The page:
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Contrarian Mischief

Of course, he’s trying to pull my chain.

John Deschner ’97, the guy who once wrote columns in The Bachelor under the title of “Like a Monkey with a Shotgun,” is a near constant barrage of jokes and self-deprecation. Laughter flies about as freely as the words.

But every man has his tell. With John, it’s the jokes. Always the jokes. Don’t be fooled by the smiles. There is plenty of wisdom in the comments that come buried behind yet another one of his punchlines.

The guy has carved out quite a career in advertising over the past two decades, working for the top agencies—from Boulder to DC, Malaysia to LA, and for campaigns and products you know well: Gatorade, Coca- Cola, Volkswagen, Target, Nintendo, Delta Airlines. He was behind the launch of the Domino’s Pizza Tracker.

This dude is good.

As of November he is the managing director for CNX, Condé Nast’s advertising arm, in New York City.

“This is a really interesting way to take what I’ve been working on getting good at for 15 years to a very different place,” Deschner says, setting up the punch line. “I get to go wander through the Vogue closet whenever I want and try on clothes.”

Founded in 1909, Condé Nast is a media empire built around such mastheads of influence as the aforementioned Vogue, as well as Vanity Fair, The New Yorker, GQ, and Bon Appétit. Being the managing director for a stable of these brands means one thing: He’s an influencer’s influencer.

“When you drop CNX right next to the people who give much of the world their vocabulary for fashion, luxury, beauty, technology, and food, the job is really interesting,” he says. “What we are selling to the world is access to something you can’t buy anywhere else.”

Deschner’s new office at One World Trade Center has its perks: “The people who have come through these halls are some of the most amazing artists, writers, and photographers of the last few generations,” he says. It’s a lofty stage from which to do things differently, something he has sought out since walking off the Commencement stage 22 years ago.

The political science major then had just enough knowledge of HTML to build a web page, the skill that got him his first job as a designer. Realizing that the Internet was changing things quickly, Deschner found himself on the cusp of something different. And in a business that regularly values novelty, he shares an essential lesson: “Either you mutate ahead of it or you get dragged behind it.”

Embodying that mantra has helped Deschner do things his way at agencies like AKQA, Crispin Porter Bogusky, and Ogilvy Malaysia. But it was a change in mindset— the switch from seeing how much he could accomplish personally to how many people he could lift up with him—that has put him near the top of the field.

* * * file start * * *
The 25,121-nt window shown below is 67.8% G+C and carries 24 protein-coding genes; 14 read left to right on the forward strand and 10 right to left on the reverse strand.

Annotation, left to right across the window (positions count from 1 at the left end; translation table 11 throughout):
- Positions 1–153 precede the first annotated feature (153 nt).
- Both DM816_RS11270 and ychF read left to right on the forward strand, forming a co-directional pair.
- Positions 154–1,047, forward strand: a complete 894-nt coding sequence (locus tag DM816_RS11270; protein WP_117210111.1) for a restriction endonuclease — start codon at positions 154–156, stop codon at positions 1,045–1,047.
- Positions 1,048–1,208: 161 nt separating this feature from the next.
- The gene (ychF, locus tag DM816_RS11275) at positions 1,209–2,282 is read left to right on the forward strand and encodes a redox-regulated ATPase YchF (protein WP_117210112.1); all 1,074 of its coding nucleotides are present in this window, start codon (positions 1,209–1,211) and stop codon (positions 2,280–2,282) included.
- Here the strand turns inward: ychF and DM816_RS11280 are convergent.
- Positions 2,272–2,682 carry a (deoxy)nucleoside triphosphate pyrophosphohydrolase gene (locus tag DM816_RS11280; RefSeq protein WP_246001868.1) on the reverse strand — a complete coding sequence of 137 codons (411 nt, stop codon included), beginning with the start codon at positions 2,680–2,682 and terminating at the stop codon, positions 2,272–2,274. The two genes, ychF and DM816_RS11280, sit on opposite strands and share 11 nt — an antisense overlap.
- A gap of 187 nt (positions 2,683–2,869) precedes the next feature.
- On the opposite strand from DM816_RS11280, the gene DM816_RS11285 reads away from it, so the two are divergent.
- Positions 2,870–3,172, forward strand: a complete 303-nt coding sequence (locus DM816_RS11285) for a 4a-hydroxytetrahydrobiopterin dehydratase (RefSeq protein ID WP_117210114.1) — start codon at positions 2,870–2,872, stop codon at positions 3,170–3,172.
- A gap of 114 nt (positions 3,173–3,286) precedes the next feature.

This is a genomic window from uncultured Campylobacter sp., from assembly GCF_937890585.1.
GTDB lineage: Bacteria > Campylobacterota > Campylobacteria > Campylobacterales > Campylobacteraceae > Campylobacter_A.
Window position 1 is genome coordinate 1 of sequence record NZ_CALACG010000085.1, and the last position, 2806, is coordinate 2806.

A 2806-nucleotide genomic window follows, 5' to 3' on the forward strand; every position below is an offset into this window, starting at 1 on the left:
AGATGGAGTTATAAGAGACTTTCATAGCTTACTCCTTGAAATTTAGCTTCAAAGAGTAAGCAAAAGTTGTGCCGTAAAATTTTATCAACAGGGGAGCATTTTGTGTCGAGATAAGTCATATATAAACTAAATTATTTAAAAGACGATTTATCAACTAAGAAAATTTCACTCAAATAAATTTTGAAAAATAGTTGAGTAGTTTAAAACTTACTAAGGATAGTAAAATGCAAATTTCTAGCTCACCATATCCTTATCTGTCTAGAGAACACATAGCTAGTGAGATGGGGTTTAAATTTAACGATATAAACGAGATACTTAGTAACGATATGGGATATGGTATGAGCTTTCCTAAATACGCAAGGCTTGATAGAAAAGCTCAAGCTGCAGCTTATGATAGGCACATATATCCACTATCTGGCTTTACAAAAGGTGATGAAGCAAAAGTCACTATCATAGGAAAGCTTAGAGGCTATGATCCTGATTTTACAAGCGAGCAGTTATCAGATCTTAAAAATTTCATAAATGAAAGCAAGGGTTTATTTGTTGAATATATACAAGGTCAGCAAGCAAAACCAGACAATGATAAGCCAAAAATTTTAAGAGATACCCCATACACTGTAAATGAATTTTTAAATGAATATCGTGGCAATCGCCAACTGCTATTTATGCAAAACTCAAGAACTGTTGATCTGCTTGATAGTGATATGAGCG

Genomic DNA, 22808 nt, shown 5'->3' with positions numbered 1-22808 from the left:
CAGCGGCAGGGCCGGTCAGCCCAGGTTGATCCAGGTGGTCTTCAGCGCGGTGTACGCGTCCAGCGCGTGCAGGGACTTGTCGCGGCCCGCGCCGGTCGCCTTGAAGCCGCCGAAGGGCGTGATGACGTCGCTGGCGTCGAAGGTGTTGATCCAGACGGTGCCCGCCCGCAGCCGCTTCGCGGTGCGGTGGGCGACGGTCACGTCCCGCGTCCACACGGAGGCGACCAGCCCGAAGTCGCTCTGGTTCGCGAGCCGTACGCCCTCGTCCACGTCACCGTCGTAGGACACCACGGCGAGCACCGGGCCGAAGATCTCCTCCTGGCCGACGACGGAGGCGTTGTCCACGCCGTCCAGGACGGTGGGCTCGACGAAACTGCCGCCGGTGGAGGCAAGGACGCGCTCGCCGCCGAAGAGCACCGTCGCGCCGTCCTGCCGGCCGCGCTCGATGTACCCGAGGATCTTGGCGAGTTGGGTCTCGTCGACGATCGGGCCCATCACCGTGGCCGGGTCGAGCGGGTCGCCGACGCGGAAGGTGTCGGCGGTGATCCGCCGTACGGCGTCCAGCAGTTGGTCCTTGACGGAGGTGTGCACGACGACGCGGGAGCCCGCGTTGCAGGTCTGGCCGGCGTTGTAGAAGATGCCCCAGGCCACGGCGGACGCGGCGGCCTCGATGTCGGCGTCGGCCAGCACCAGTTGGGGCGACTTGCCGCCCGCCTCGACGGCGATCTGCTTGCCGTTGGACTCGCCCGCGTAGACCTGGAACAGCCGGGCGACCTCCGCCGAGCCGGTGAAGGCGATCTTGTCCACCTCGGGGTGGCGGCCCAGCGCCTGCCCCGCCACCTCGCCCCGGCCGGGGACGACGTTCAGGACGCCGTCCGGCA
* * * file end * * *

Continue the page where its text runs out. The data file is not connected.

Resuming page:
“That shift—from being skill and aptitude-focused to being much more people focused—was the most rewarding,” he says. “Shifting to see how you can assemble the right people with the right skillsets and the right personal chemistry, then helping them accomplish something really amazing, has been the biggest change in perspective.”

In 2014, Deschner led Target’s “Bullseye University” back-to-college campaign for Deutsch, Inc., which featured 90 hours of live-streaming shoppable video. Essentially, every visible item was available for purchase with just a click. Today such things are commonplace, but five years ago it was groundbreaking.

Once they got past the “hey this is cool” part, the complexity of it all set in. This wasn’t just about content: It included image tracking, computer vision, and e-commerce integration as well. It took nearly a year to execute. It was an immensely successful campaign, generating plenty for Target’s bottom line as well as awards and “buzz” for the agency.

“My job on that campaign was to see if I could link the talent and push it forward,” he says. “It was an insanely difficult year. I’ve worked on some super fun stuff, and that was really cool. That helped launch some careers, won a bunch of awards, and brought a wave of really interesting new business for us. The reward is sort of just more hard work, but…”

His voice trails, lingering for a moment on the thought. For Deschner, hard and good work has always led to interesting opportunities. He has found success bouncing from job to job, going everywhere, seeing how others do it. It’s all part of the experience.

“I wouldn’t have had the chance to do all of these things if I hadn’t kept saying yes to interesting opportunities. It’s really easy to not take the call or not to get on the plane.

“But one of my favorite feelings in the world is stepping off a plane and noticing the air and the ground smell different. There are adventures to be had.”

Six months ago, he was chief innovation officer at TBWA\Chiat\Day in Los Angeles. Now at CNX, he feels a little like the kid who was just tossed the keys to his father’s Porsche.

“It’s simultaneously humbling and frightening, but also I have the exciting, and sometimes unenviable, task of figuring out where to drive the Porsche.” He laughs. “I feel like I’m moving faster and thinking harder, which is pretty cool.”

Whether the keys have been to the Porsche or to The Bachelor office, there is a common theme to Deschner’s shotgun approach—one he explains with a knowing smile.

“There is an element of mischief to them, purposefully bending, breaking, or putting a dent in something, purposely putting a system a little bit on its head. That sense of contrarian mischief—without it, I might have a more middling existence.